In 1907 Daniel M. Bare, EdwinG. Bobb, Dr. A.L. Garber and Dr. William Eldon erected in equipped a first-class hotel as a house where travelers and boarders could find accommodations, but strictly without the sale of liquor. Mr. Hurlburt was the architect of the Eldon Inn and the Planning Mill Company were the contractors. Built during the summer of 1907, the Eldon Inn is a three story brick structure with all the modern conveniences available at the time. Its construction and furnishings cost about $25,000.00.
Some of the guests registered at the Eldon Inn on its first day, November 5, 1907 as taken from the original register were: D.N. Randolph, Pittsburgh, Pennsylvania; A.M. Bobb and Miss Mary Bobb, City; A.D. Kauffman, City; H.O. Medin, Chicago, IL; A.R. Flint, Altoona.
During the years since the Eldon Inn opened its doors there have been four leasers: Simon Kauffman (1907-1940), Mary E, Eberhardt (1940-1944), Jesse Replogle (1944-1945), J. Lester Williams assumed the lease in 1945 and operated the Inn until 1961 when he purchased the property from the Garver estate.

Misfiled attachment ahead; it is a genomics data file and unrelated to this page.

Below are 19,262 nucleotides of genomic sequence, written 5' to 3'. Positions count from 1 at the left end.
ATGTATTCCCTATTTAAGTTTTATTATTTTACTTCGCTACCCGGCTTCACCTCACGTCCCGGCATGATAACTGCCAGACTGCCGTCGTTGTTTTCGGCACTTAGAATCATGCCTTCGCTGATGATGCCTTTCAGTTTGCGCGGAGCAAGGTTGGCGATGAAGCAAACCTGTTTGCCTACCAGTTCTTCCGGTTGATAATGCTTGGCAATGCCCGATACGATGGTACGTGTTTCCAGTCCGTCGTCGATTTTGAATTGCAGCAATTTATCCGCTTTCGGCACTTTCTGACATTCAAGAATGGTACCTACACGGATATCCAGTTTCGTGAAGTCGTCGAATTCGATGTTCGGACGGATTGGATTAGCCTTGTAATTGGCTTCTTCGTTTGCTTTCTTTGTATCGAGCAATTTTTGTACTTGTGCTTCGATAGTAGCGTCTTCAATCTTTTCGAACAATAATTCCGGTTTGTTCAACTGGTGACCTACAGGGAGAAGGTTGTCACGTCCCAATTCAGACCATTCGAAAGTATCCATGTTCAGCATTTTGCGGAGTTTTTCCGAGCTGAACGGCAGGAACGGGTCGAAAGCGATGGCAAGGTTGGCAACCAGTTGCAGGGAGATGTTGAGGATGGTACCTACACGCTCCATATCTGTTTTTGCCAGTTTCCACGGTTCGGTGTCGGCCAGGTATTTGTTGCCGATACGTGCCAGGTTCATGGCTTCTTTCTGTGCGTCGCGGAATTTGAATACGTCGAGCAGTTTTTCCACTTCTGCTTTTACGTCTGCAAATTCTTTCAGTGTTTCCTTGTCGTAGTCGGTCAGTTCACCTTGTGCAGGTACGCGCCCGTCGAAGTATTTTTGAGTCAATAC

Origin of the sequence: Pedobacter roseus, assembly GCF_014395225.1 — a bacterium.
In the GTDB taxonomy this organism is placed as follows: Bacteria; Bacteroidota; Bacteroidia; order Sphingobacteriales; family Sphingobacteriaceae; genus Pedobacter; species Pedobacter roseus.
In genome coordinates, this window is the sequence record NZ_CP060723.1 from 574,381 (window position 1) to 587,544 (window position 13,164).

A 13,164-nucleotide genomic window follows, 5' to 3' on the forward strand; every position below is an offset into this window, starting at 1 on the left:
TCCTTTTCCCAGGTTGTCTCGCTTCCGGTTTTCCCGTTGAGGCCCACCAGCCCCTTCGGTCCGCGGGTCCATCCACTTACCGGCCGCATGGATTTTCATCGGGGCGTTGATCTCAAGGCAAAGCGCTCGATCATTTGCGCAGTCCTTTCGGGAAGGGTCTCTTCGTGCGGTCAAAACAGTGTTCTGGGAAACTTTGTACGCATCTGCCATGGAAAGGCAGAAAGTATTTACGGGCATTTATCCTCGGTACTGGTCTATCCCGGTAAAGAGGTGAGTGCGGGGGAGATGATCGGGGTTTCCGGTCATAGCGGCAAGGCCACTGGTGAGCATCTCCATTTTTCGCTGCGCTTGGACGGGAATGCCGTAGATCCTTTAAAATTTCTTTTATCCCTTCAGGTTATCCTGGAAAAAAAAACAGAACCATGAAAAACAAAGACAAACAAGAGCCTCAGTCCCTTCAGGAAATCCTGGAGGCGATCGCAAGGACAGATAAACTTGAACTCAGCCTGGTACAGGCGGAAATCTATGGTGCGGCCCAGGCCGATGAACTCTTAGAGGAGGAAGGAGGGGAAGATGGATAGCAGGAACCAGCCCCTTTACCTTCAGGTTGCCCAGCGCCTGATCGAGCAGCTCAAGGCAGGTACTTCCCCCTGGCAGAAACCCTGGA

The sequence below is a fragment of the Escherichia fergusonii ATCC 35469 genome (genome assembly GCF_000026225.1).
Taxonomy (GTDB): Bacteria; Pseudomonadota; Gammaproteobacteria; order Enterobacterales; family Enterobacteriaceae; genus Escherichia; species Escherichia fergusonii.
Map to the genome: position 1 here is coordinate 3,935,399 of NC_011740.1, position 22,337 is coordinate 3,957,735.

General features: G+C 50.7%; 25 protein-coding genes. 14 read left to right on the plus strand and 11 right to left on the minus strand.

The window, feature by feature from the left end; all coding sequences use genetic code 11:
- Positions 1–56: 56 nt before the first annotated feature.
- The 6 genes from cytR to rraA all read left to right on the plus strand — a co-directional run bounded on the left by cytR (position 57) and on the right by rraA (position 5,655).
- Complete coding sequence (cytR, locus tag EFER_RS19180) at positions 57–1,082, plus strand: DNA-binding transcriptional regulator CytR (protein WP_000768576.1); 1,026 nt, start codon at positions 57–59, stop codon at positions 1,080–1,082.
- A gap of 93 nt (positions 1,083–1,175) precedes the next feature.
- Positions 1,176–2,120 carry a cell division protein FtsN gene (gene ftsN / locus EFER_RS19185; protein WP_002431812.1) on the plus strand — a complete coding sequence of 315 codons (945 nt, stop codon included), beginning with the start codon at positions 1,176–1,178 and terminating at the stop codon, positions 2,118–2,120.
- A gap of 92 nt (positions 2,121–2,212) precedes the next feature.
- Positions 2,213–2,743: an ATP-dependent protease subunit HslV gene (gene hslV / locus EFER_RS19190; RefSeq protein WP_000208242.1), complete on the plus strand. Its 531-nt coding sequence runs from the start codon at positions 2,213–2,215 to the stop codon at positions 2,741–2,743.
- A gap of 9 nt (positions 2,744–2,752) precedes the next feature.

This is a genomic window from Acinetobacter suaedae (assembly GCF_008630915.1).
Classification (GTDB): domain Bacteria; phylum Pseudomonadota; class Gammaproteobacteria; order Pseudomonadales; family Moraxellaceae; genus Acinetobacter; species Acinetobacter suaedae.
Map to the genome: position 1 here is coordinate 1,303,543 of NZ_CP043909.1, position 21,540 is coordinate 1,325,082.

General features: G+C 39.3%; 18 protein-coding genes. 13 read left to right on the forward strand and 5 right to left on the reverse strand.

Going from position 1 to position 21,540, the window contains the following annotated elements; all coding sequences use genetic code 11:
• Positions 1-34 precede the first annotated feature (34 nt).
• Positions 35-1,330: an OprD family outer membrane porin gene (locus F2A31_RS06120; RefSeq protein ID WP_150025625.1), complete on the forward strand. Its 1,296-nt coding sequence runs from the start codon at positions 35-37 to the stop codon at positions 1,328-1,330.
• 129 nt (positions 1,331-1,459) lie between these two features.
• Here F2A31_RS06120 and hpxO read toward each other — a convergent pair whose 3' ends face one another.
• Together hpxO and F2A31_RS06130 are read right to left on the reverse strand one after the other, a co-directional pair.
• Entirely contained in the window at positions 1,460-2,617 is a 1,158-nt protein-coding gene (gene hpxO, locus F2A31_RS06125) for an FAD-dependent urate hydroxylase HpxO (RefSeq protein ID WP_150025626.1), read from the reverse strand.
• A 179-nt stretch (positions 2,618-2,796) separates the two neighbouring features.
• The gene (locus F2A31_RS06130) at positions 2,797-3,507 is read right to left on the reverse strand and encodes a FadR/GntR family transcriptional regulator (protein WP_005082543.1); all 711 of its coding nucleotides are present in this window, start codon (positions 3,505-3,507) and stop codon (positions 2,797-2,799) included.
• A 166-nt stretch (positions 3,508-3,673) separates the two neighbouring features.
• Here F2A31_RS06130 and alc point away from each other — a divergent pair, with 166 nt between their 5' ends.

The main floor of the Inn housed dining rooms. This was the place to go for Sunday dinner. Meals were as low as .50 and desserts were a favorite among guests. The lower level of the Eldon Inn housed Frank Earhart’s barbershop. The barbershop was accessed from the rear of the Inn on Girard Street. The Red Rooster was a sandwich/coffee shop which was opened in the late 1940’s or 1950’s and was also accessed from Girard Street. Both are now closed.
In January 1966 the Roaring Spring Community Library moved into the Eldon Inn and remains there today.
The Eldon Inn opened in 1907 and housed guests from Pennsylvania as well as many other states. Located in the Roaring Spring History Room are two of the original Eldon Inn Registers. Deryck W. Holdsworth, Professor, Department of Geography, Pennsylvania State University and his assistant Dave Fyfe compiled lists of all hotel guests. The PDF document list names, towns, meals, horses and latitude and longitude locations for each guests home town. There are approximately 2000 entries from two ledgers with over 800 pages.
The maps below indicate traveling patterns of guests. Guests included traveling salesmen, baseball teams, traveling minstrel shows and other vaudeville people.